Researchers at Eindhoven University of Technology (Tu/e) in the Netherlands have released a proof-of-concept article on 3D printed, self-expanding, biodegradable stents. The stents are designed to be minimally invasive, supporting narrow or weak arteries of the heart particularly in cases involving children.
Combatting heart disease
As shown in the diagram above, stents are used to open up arteries that have become thick or weakened through the build up of plaque caused by heart disease. In a typical installation of a stent, a balloon is used to expand the mesh material, and push apart the plaque build-up in the artery. Over time this stent is absorbed by cells to become part of the artery – a process essential to its success, as removal would cause further damage to the artery.
In place of this balloon system, the Eindhoven team proposed a stent that expands autonomously inside the artery. Eindhoven’s stents are also made from an absorbable polymer instead of typical nickel titanium (nitinol) metal, to promote comfort and acceptance in the body.
Putting plastic stents to the test
Using the design parameters of a typical nitinol stent, researchers create a computerized design of a plastic polymer stent. Through simulated crush tests, the design of the plastic stent is modified by degrees until it matches, or exceeds, the required response as achieved in nitinol.
Experimental stents are then FDM 3D printed on a MakerBot Replicator 2X. The material used in the prototypes is FlexiFil, a TPC (Thermoplastic Co-Polyester) filament with flexible qualities comparable to rubber. FelixFil is made by Formfutura.
Prototypes undergo multiple tests to asses mechanical and biodegradable abilities. These results are also compared to the same tests for nitinol stents, ensuring an appropriate match.
In crimping tests, FlexiFil stents are shown to be capable of fitting within the desired diameter of 10mm. Added to water, the stent displays its expanding capabilities by pushing its way out of a rigid tube.
To ensure the stents would biodegrade within the body, researchers conducted an accelerated hydrolysis test, keeping samples in a temperature-controlled water bath of 90°C. After two weeks of in vitro hydrolysis, the stents demonstrated enhanced porosity, which is encouraging to cell adoption.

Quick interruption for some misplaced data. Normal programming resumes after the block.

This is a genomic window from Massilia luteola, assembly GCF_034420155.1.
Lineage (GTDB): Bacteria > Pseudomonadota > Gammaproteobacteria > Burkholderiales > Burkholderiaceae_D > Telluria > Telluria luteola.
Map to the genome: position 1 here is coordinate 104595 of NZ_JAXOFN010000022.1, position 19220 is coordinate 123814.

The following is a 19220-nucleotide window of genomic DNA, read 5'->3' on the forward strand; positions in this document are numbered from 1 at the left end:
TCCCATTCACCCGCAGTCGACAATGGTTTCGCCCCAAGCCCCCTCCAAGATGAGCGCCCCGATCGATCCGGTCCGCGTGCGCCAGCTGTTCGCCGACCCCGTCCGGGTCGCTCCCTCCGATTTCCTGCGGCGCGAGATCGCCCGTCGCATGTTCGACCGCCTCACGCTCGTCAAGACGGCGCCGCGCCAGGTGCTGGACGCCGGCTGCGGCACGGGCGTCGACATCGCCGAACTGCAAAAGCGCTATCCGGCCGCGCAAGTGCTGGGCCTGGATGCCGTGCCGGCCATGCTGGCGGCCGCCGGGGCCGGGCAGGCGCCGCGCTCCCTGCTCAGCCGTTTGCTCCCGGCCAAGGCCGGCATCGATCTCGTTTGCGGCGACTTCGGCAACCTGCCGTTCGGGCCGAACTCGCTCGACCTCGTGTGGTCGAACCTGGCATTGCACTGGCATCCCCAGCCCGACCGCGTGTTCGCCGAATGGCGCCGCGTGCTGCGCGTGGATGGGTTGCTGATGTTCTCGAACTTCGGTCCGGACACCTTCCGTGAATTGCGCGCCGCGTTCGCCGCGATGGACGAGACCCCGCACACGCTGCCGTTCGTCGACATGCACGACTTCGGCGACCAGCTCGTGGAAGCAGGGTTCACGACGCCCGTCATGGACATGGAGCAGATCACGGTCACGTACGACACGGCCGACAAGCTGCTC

Supramolecular materials and future in vivo testing
In the discussion, researchers propose further study into biocompatible, supramolecular, i.e. multimaterial, polymers that also match the requirements of 3D printing. They also hope to test flexible TPC in vivo in an animal model, and engineer the material to degrade only after 16 weeks in a bio-environment.
Other research into the improvement of heart stents has been undertaken at Northwestern University, Illinois, where researchers used a process termed “micro continuous liquid interface production” to make the devices. A collaboration between Toulouse University Hospital’s Pulmonology department and local start-up AnatomikModeling have also used 3D printing to make, and implant, a custom stent for a patient’s airways.
Computationally Designed 3D Printed Self-Expandable Polymer Stents with Biodegradation Capacity for Minimally Invasive Heart Valve Implantation: A Proof-of-Concept Study is published online in 3D Printing and Additive Manufacturing journal, Volume 4, Number 1, 2017. It is co-authored by María Sol Cabrera, Bart Sanders, Olga J.G.M. Goor, Anita Driessen-Mol, Cees W.J Oomens, and Frank P.T. Baaijens.
Freatured image: The 3D printed TU Eindhoven stents before (left) an after (right) experimentation. Photo via Mary Ann Liebert, Inc